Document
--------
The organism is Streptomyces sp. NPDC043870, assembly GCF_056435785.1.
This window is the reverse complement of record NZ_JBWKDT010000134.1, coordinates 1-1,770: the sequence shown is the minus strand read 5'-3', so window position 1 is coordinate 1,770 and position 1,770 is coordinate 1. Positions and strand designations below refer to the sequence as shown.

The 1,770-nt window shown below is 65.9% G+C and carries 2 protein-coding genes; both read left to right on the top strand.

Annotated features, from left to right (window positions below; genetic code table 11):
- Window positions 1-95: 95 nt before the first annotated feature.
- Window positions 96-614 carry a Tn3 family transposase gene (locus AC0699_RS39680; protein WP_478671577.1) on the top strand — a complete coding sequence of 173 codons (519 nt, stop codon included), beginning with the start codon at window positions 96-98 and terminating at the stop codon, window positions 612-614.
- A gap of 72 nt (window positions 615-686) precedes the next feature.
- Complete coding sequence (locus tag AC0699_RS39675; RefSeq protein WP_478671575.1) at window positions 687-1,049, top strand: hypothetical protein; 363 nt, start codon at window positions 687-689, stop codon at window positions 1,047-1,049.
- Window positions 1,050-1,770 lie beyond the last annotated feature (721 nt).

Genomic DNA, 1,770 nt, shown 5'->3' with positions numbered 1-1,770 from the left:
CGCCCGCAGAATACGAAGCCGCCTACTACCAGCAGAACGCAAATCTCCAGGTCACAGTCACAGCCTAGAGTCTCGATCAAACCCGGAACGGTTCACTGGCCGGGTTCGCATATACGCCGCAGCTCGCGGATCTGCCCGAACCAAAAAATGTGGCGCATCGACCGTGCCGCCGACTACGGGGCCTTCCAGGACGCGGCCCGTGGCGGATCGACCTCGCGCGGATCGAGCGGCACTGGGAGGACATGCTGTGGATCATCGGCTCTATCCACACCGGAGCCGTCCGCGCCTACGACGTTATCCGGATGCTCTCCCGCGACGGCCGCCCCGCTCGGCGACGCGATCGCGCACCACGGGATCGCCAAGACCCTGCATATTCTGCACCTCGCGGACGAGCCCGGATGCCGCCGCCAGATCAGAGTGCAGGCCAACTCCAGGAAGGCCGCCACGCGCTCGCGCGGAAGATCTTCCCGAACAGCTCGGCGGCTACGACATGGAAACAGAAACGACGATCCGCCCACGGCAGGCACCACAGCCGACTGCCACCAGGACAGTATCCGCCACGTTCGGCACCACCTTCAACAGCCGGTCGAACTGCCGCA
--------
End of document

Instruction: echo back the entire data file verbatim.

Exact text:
The organism is Streptomyces sp. NPDC043870, assembly GCF_056435785.1.
This window is the reverse complement of record NZ_JBWKDT010000134.1, coordinates 1-1,770: the sequence shown is the minus strand read 5'-3', so window position 1 is coordinate 1,770 and position 1,770 is coordinate 1. Positions and strand designations below refer to the sequence as shown.

The 1,770-nt window shown below is 65.9% G+C and carries 2 protein-coding genes; both read left to right on the top strand.

Annotated features, from left to right (window positions below; genetic code table 11):
- Window positions 1-95: 95 nt before the first annotated feature.
- Window positions 96-614 carry a Tn3 family transposase gene (locus AC0699_RS39680; protein WP_478671577.1) on the top strand — a complete coding sequence of 173 codons (519 nt, stop codon included), beginning with the start codon at window positions 96-98 and terminating at the stop codon, window positions 612-614.
- A gap of 72 nt (window positions 615-686) precedes the next feature.
- Complete coding sequence (locus tag AC0699_RS39675; RefSeq protein WP_478671575.1) at window positions 687-1,049, top strand: hypothetical protein; 363 nt, start codon at window positions 687-689, stop codon at window positions 1,047-1,049.
- Window positions 1,050-1,770 lie beyond the last annotated feature (721 nt).

Genomic DNA, 1,770 nt, shown 5'->3' with positions numbered 1-1,770 from the left:
CGCCCGCAGAATACGAAGCCGCCTACTACCAGCAGAACGCAAATCTCCAGGTCACAGTCACAGCCTAGAGTCTCGATCAAACCCGGAACGGTTCACTGGCCGGGTTCGCATATACGCCGCAGCTCGCGGATCTGCCCGAACCAAAAAATGTGGCGCATCGACCGTGCCGCCGACTACGGGGCCTTCCAGGACGCGGCCCGTGGCGGATCGACCTCGCGCGGATCGAGCGGCACTGGGAGGACATGCTGTGGATCATCGGCTCTATCCACACCGGAGCCGTCCGCGCCTACGACGTTATCCGGATGCTCTCCCGCGACGGCCGCCCCGCTCGGCGACGCGATCGCGCACCACGGGATCGCCAAGACCCTGCATATTCTGCACCTCGCGGACGAGCCCGGATGCCGCCGCCAGATCAGAGTGCAGGCCAACTCCAGGAAGGCCGCCACGCGCTCGCGCGGAAGATCTTCCCGAACAGCTCGGCGGCTACGACATGGAAACAGAAACGACGATCCGCCCACGGCAGGCACCACAGCCGACTGCCACCAGGACAGTATCCGCCACGTTCGGCACCACCTTCAACAGCCGGTCGAACTGCCGCA